left Quote ST AUGUSTINE (354–430 AD)

[Recalling an incident before his conversion]
“I recall an incident on the day on which I was preparing to recite a panegyric on the emperor. In it I was to deliver many a lie, and the lying was to be applauded by those who knew I was lying. My heart was agitated with this sense of guilt and it seethed with the fever of my uneasiness. For, while walking along one of the streets of Milan, I saw a poor beggar - with what I believe was a full belly – laughing and joking.  And I sighed and spoke to the friends around me of the many sorrows that flowed from our madness, because in spite of all our exertions – such as those I was then labouring in, dragging the burden of my unhappiness under the spur of ambition, and, by dragging it, increasing it at the same time – still and all we aimed only to attain that very happiness which this beggar had reached before us; and there was a grim chance that we should never attain it!  For what he had obtained through a few coins, got by his begging, I was still scheming for by many a wretched and tortuous turning – namely, the joy of a passing happiness.... I got no great pleasure from my learning, but sought, rather, to please others by exhibiting it – and this not to instruct, but only to please.”   (Confessions, Book VI, ch. 6)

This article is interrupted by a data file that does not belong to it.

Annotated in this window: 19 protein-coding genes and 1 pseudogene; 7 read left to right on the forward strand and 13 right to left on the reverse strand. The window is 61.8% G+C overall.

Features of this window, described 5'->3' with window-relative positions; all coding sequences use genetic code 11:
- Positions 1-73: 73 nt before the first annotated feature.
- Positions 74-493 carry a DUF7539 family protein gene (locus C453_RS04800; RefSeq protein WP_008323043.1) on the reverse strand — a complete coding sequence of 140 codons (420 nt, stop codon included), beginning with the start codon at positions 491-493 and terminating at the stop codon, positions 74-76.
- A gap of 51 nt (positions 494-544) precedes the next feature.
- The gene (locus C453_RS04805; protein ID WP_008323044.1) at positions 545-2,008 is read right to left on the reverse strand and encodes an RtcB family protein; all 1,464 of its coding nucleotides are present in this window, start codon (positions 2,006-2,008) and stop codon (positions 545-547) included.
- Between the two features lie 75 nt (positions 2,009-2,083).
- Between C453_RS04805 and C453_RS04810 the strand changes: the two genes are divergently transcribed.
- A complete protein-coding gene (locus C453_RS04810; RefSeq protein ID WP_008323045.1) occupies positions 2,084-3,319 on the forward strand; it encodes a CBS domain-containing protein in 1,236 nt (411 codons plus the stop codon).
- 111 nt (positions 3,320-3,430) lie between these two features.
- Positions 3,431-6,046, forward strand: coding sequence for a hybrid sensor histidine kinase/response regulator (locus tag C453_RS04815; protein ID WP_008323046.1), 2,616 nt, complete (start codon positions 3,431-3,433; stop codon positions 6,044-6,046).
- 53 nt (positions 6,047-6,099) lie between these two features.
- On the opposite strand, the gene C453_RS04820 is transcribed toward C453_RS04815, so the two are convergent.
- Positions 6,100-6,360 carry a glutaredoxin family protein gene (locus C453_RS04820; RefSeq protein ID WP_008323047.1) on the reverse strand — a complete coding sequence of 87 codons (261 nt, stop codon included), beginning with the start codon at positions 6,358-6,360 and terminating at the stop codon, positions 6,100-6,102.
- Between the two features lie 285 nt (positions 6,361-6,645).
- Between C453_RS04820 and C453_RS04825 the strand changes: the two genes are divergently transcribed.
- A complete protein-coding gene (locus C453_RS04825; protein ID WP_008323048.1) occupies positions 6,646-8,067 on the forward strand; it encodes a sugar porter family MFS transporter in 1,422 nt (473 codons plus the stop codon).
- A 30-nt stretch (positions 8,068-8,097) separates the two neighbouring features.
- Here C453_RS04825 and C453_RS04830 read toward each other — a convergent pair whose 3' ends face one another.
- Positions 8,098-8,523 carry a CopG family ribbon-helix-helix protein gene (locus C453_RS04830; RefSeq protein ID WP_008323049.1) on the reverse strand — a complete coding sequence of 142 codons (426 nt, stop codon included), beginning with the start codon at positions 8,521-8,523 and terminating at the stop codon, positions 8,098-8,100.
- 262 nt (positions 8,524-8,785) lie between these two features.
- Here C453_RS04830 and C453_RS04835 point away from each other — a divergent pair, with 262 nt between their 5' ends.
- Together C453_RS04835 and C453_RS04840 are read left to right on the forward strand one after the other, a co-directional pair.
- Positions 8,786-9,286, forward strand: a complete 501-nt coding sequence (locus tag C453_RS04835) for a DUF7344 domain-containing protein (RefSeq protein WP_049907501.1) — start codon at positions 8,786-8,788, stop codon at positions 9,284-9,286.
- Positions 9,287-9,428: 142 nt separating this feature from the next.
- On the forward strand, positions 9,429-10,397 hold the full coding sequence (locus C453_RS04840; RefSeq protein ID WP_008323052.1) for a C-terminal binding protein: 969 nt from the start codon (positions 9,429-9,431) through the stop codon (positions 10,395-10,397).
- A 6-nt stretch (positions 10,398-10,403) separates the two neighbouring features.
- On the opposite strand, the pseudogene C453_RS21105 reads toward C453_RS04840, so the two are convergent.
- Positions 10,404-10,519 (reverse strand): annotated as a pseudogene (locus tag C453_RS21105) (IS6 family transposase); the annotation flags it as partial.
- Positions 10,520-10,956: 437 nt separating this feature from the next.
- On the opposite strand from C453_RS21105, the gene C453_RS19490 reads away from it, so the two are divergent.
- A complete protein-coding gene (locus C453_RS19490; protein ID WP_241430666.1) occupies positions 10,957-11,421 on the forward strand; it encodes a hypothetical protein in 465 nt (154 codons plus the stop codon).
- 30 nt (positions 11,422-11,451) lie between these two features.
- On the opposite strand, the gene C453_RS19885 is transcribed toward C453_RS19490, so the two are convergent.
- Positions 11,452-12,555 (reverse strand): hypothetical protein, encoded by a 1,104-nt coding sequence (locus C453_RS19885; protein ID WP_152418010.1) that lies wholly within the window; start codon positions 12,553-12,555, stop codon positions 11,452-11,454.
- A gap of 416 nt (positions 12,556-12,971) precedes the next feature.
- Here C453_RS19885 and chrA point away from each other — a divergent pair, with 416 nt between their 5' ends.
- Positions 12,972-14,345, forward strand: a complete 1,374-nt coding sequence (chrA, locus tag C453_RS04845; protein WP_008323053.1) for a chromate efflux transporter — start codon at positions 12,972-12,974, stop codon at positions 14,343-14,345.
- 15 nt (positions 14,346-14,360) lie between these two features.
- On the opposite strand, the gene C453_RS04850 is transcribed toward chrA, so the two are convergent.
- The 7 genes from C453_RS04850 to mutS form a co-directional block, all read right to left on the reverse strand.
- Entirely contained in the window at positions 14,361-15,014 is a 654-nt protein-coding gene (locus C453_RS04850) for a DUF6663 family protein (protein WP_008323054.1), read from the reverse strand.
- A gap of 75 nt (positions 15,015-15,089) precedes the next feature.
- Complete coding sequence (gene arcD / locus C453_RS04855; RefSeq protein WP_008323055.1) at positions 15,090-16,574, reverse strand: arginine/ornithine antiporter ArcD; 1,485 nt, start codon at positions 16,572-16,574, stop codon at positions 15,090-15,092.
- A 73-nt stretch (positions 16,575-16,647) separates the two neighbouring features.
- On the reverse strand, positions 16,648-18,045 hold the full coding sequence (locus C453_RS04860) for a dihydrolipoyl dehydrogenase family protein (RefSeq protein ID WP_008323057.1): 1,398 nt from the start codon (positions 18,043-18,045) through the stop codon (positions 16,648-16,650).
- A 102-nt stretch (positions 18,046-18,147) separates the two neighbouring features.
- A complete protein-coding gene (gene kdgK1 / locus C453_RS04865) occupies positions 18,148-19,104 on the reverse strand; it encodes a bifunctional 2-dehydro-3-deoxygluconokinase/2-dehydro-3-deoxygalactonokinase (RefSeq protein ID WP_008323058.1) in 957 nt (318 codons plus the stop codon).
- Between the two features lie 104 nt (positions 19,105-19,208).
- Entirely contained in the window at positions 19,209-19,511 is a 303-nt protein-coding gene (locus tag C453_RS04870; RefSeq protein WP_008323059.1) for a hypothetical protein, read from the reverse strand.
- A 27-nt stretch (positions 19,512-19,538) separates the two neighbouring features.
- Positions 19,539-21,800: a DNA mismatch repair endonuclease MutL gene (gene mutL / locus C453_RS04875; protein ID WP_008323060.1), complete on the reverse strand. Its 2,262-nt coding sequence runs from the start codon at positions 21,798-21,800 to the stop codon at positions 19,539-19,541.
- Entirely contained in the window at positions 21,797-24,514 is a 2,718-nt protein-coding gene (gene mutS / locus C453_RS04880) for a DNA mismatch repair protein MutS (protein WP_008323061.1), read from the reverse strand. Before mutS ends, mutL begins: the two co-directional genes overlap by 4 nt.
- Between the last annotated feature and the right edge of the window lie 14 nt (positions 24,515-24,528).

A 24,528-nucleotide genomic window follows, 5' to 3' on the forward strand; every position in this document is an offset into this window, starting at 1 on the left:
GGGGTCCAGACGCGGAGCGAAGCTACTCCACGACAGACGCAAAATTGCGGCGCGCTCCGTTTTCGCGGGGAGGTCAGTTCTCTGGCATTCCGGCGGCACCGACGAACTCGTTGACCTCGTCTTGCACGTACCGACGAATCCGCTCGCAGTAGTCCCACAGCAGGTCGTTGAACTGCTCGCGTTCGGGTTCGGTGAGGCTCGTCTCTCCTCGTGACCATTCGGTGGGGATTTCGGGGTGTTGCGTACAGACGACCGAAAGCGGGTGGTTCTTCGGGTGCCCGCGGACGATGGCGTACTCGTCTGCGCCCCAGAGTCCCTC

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In their many different idioms the classical spiritual writers have attempted to throw light on the eternal question of union with God. 
Every month we give you a brief passage from a spiritual classic.